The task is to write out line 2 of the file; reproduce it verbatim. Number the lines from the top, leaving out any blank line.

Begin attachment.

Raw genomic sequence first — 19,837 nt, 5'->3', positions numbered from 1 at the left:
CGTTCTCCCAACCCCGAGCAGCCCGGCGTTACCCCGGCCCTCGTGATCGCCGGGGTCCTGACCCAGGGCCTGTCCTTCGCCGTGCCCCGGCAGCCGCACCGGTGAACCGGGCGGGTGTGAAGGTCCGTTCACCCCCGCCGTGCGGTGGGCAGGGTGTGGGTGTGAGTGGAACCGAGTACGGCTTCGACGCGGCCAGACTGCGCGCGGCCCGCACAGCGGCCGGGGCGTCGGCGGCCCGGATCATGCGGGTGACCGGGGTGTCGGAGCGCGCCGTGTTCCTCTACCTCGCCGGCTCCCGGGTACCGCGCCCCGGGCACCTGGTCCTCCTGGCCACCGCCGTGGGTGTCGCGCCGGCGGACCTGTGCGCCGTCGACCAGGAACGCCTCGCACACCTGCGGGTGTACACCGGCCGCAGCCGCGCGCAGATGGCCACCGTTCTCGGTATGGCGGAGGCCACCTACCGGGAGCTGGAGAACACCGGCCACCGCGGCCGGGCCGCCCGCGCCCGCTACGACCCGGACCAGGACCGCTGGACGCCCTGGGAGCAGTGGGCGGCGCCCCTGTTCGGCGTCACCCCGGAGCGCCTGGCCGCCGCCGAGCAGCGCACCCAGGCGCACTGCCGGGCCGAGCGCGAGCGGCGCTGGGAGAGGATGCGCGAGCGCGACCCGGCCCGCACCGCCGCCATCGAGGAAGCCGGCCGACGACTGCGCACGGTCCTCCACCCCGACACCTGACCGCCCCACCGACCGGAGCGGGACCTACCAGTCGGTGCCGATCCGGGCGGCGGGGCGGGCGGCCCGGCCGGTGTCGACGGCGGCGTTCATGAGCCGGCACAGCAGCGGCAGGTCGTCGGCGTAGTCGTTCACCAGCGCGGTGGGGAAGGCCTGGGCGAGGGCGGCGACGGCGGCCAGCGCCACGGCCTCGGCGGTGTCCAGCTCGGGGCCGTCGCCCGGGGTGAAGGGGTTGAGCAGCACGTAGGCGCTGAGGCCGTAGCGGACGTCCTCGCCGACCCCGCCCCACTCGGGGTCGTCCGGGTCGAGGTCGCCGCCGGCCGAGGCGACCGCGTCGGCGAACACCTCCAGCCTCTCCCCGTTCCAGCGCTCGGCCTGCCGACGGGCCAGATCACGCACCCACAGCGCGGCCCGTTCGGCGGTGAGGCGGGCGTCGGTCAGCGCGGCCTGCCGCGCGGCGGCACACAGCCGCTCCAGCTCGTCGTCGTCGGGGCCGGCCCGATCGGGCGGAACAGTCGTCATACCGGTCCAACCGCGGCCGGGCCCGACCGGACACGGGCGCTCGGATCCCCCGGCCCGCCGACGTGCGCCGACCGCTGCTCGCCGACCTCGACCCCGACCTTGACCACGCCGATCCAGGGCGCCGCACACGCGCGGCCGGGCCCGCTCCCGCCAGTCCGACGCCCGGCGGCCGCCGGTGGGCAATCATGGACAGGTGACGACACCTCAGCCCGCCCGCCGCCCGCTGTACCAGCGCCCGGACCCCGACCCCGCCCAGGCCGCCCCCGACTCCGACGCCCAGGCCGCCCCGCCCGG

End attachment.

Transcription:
CGTTCTCCCAACCCCGAGCAGCCCGGCGTTACCCCGGCCCTCGTGATCGCCGGGGTCCTGACCCAGGGCCTGTCCTTCGCCGTGCCCCGGCAGCCGCACCGGTGAACCGGGCGGGTGTGAAGGTCCGTTCACCCCCGCCGTGCGGTGGGCAGGGTGTGGGTGTGAGTGGAACCGAGTACGGCTTCGACGCGGCCAGACTGCGCGCGGCCCGCACAGCGGCCGGGGCGTCGGCGGCCCGGATCATGCGGGTGACCGGGGTGTCGGAGCGCGCCGTGTTCCTCTACCTCGCCGGCTCCCGGGTACCGCGCCCCGGGCACCTGGTCCTCCTGGCCACCGCCGTGGGTGTCGCGCCGGCGGACCTGTGCGCCGTCGACCAGGAACGCCTCGCACACCTGCGGGTGTACACCGGCCGCAGCCGCGCGCAGATGGCCACCGTTCTCGGTATGGCGGAGGCCACCTACCGGGAGCTGGAGAACACCGGCCACCGCGGCCGGGCCGCCCGCGCCCGCTACGACCCGGACCAGGACCGCTGGACGCCCTGGGAGCAGTGGGCGGCGCCCCTGTTCGGCGTCACCCCGGAGCGCCTGGCCGCCGCCGAGCAGCGCACCCAGGCGCACTGCCGGGCCGAGCGCGAGCGGCGCTGGGAGAGGATGCGCGAGCGCGACCCGGCCCGCACCGCCGCCATCGAGGAAGCCGGCCGACGACTGCGCACGGTCCTCCACCCCGACACCTGACCGCCCCACCGACCGGAGCGGGACCTACCAGTCGGTGCCGATCCGGGCGGCGGGGCGGGCGGCCCGGCCGGTGTCGACGGCGGCGTTCATGAGCCGGCACAGCAGCGGCAGGTCGTCGGCGTAGTCGTTCACCAGCGCGGTGGGGAAGGCCTGGGCGAGGGCGGCGACGGCGGCCAGCGCCACGGCCTCGGCGGTGTCCAGCTCGGGGCCGTCGCCCGGGGTGAAGGGGTTGAGCAGCACGTAGGCGCTGAGGCCGTAGCGGACGTCCTCGCCGACCCCGCCCCACTCGGGGTCGTCCGGGTCGAGGTCGCCGCCGGCCGAGGCGACCGCGTCGGCGAACACCTCCAGCCTCTCCCCGTTCCAGCGCTCGGCCTGCCGACGGGCCAGATCACGCACCCACAGCGCGGCCCGTTCGGCGGTGAGGCGGGCGTCGGTCAGCGCGGCCTGCCGCGCGGCGGCACACAGCCGCTCCAGCTCGTCGTCGTCGGGGCCGGCCCGATCGGGCGGAACAGTCGTCATACCGGTCCAACCGCGGCCGGGCCCGACCGGACACGGGCGCTCGGATCCCCCGGCCCGCCGACGTGCGCCGACCGCTGCTCGCCGACCTCGACCCCGACCTTGACCACGCCGATCCAGGGCGCCGCACACGCGCGGCCGGGCCCGCTCCCGCCAGTCCGACGCCCGGCGGCCGCCGGTGGGCAATCATGGACAGGTGACGACACCTCAGCCCGCCCGCCGCCCGCTGTACCAGCGCCCGGACCCCGACCCCGCCCAGGCCGCCCCCGACTCCGACGCCCAGGCCGCCCCGCCCGG